Jurassic World has had a bumpy road to the trilogy’s final film. After the critical and financial success of the first Jurassic World film, the franchise followed up with the unconventional sequel Fallen Kingdom. While J.A Bayona’s horror-fueled dinosaur romp received a mixed reception, it still set up a potentially world-changing third film. Enter Jurassic World: Dominion. Colin Trevorrow returns after his successful stint on the first World film to close the trilogy out. Complete with legacy characters from the original trilogy and an ambitious story, does Dominion end the trilogy with a bang?
The short answer is; not the way you expect. While Jurassic World: Dominion boasts lofty ambitions and a stellar cast, Trevorrow’s Directing and the script don’t necessarily live up to the expectations and concepts set up at the end of Fallen Kingdom. Now that Pandora’s box of genetics has been opened and Dinosaurs are now co-existing with the human race, where does the world go from here? Dominion answers that question with brief news montages and a couple of encounters with dinosaurs in the wild. Other than that, the film barely does anything to really make viewers feel the weight of Dinosaurs now co-existing with humans in the modern-day world.
There are small glimpses of promise in the concept, such as the Malta set piece which is no doubt the highlight of the film. Trevorrow and co. clearly had a fun time re-imagining a seedy underground black market but with Dinosaurs. This small scene in an otherwise dragged-out movie shows the promise of Jurassic World Dominion and makes what follows in the film pretty disappointing.
However, credit must be given to screenwriters Trevorrow and Carmichael, who manage to balance a plethora of characters quite nicely. To be more specific, the main casts of the World and Park franchises and how their stories eventually intersect. Although it’s cleverly balanced, it, unfortunately, isn’t very engaging. Laura Dern leads the Park cast in a BioSyn conspiracy that threatens to cause an ecological disaster. Meanwhile, the World cast attempts a rescue mission of the daughter and dino that eventually leads them to cross paths with their generational counterparts.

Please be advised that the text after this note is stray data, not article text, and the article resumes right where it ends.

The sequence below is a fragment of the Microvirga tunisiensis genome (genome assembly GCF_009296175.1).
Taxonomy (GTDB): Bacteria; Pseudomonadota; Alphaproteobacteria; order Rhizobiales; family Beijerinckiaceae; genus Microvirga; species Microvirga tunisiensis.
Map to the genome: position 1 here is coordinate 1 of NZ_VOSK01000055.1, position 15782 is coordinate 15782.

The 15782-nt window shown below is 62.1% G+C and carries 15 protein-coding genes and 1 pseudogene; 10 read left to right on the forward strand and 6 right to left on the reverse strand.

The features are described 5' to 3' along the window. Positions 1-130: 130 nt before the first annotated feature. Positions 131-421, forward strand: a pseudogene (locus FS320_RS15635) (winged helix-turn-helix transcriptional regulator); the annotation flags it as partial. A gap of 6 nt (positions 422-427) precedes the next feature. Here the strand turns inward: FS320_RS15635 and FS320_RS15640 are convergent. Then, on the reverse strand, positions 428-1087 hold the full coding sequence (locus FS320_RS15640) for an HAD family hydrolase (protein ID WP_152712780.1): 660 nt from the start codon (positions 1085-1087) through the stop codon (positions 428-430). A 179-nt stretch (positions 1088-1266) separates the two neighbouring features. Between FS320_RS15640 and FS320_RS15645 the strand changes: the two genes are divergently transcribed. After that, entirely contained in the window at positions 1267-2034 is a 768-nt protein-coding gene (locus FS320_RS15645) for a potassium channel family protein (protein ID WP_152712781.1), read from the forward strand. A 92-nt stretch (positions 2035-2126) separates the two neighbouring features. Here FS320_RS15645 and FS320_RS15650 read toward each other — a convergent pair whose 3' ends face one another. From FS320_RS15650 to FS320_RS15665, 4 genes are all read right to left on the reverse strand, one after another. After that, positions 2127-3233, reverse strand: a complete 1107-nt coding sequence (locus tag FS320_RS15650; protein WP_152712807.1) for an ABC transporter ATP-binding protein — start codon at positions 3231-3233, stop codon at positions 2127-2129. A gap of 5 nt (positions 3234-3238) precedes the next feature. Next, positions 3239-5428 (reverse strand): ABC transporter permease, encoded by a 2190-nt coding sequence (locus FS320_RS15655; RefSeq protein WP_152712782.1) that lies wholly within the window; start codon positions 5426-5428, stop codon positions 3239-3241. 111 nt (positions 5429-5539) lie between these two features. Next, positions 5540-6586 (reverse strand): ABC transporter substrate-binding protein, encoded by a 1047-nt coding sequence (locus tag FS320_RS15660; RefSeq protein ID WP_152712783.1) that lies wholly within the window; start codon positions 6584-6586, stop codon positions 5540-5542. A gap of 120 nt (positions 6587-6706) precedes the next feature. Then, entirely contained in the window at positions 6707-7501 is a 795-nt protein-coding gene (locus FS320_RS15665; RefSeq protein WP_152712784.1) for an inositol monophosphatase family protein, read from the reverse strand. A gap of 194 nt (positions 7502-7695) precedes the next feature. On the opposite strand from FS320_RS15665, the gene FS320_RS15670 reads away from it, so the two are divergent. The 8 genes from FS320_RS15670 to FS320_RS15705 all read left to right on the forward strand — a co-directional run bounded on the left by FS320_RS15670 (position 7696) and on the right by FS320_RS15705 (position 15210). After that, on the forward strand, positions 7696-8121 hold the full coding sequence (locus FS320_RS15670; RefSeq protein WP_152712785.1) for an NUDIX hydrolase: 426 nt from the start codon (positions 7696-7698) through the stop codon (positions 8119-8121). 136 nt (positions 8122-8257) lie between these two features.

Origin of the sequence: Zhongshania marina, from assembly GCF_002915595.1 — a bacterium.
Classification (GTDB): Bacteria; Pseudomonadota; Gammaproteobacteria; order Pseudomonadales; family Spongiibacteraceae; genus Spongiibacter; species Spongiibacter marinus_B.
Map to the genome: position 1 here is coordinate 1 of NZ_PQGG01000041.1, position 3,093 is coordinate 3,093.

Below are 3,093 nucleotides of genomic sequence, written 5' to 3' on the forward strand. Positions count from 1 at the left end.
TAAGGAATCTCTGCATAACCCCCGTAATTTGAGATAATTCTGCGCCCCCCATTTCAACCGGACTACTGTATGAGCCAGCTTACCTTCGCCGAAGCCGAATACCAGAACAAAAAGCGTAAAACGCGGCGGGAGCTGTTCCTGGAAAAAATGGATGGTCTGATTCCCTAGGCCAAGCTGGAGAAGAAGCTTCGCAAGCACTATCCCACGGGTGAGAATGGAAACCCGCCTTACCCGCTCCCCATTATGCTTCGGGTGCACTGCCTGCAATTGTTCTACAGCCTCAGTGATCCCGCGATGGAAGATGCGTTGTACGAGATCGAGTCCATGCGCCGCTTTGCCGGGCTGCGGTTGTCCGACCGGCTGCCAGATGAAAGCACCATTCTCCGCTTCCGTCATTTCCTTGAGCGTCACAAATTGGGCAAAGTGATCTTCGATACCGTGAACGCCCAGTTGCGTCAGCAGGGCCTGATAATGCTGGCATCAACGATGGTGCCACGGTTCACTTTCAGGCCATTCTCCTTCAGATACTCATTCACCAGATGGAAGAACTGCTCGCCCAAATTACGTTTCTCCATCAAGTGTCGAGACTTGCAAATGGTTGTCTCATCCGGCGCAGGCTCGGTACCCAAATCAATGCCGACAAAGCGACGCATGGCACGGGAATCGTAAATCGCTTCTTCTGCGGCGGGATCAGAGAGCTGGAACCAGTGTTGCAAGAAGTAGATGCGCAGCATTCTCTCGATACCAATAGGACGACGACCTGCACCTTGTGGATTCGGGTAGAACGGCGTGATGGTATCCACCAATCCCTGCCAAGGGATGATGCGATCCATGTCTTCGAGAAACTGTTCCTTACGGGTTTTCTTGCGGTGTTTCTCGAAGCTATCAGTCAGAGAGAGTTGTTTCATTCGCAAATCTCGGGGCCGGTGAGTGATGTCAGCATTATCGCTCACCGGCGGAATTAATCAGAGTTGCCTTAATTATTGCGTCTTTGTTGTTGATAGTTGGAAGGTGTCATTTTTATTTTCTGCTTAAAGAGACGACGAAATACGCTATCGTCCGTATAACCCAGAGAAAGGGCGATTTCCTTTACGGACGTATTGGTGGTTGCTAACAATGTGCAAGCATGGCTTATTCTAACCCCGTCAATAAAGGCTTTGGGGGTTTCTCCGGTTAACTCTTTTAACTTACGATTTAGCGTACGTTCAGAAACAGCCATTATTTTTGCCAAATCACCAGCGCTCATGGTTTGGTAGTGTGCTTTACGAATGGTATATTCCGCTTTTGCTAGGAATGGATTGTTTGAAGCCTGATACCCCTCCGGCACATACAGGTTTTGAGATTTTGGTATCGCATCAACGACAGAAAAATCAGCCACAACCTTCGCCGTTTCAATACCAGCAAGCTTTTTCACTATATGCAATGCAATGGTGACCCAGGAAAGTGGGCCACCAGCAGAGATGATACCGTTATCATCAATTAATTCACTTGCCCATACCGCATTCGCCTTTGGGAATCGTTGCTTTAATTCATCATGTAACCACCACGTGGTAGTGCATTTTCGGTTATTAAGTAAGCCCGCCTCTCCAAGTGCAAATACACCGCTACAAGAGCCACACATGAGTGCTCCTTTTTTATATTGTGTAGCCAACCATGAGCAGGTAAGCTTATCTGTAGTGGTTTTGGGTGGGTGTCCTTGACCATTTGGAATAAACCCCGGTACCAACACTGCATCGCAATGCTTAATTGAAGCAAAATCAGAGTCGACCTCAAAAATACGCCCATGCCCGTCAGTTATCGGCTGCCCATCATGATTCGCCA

Sam Neill, Laura Dern, and Jeff Goldblum are as charismatic as ever. Moreover, watching them reunite helped to make Dominion a little more tolerable. Unfortunately, the BioSyn plot development paired with the weird antagonist makes for something that barely feels like a Jurassic film. On the other side of the story, the world cast of Pratt, Howard, and Sermon introduces a new familial dynamic. Put together at the end of Fallen Kingdom, this trio feels incredibly forced. The family dynamic is some of the most superficial put on screen, and Pratt’s usual stoic nature in these films barely keeps him afloat this time around.
Bryce Dallas Howard, though, manages to feel genuine enough in all of her scenes that she is no doubt one of the better characters of the film. Her relationship with Owen isn’t coming from a contrived “will they won’t they” but rather a genuine sense of partnership. Maisie Lockwood is the other big plot point of the film. One with such an odd place in the story I would rather not spoil.
In regards to the dino action, compared to the other two installments in this trilogy Dominion is significantly lacking. There are some entertaining sequences, like the Malta excursion. However, there aren’t enough dinosaurs to justify the film’s lengthy runtime. There is a focus on genetics and the consequences of tampering with nature. However, that is not something that is represented through dinosaurs. Fairly odd considering the film is titled Jurassic World.
Overall, Jurassic World Dominion tries to tie two generations of dino-park adventures into one while also trying something new. There are some great performances from old and new cast members alike. Moreover, the action sequences and dinosaur action is entertaining when it happens. However, These lofty ambitions make for a disjointed story. One that more often than not becomes too slow and does not amount to anything. The film more or less ends the way it started, an exciting concept that is yet to be delivered. – Ernesto Valenzuela
Grade – 6/10
Jurassic World: Dominion is Now Playing in Theaters